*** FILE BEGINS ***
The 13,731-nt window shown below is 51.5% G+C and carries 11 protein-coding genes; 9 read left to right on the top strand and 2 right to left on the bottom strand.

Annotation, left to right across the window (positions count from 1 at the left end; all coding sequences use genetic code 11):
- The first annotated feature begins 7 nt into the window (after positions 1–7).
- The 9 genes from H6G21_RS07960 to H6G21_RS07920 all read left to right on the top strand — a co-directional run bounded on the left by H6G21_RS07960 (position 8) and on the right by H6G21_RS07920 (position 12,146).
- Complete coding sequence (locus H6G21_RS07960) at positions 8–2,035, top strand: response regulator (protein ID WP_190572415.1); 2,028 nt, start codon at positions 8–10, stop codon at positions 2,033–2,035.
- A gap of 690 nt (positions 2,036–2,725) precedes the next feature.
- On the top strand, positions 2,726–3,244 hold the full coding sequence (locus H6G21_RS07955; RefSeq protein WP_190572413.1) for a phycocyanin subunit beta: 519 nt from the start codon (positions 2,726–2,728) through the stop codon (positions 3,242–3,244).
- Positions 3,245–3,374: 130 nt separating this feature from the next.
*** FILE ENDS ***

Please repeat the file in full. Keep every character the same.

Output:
The 13,731-nt window shown below is 51.5% G+C and carries 11 protein-coding genes; 9 read left to right on the top strand and 2 right to left on the bottom strand.

Annotation, left to right across the window (positions count from 1 at the left end; all coding sequences use genetic code 11):
- The first annotated feature begins 7 nt into the window (after positions 1–7).
- The 9 genes from H6G21_RS07960 to H6G21_RS07920 all read left to right on the top strand — a co-directional run bounded on the left by H6G21_RS07960 (position 8) and on the right by H6G21_RS07920 (position 12,146).
- Complete coding sequence (locus H6G21_RS07960) at positions 8–2,035, top strand: response regulator (protein ID WP_190572415.1); 2,028 nt, start codon at positions 8–10, stop codon at positions 2,033–2,035.
- A gap of 690 nt (positions 2,036–2,725) precedes the next feature.
- On the top strand, positions 2,726–3,244 hold the full coding sequence (locus H6G21_RS07955; RefSeq protein WP_190572413.1) for a phycocyanin subunit beta: 519 nt from the start codon (positions 2,726–2,728) through the stop codon (positions 3,242–3,244).
- Positions 3,245–3,374: 130 nt separating this feature from the next.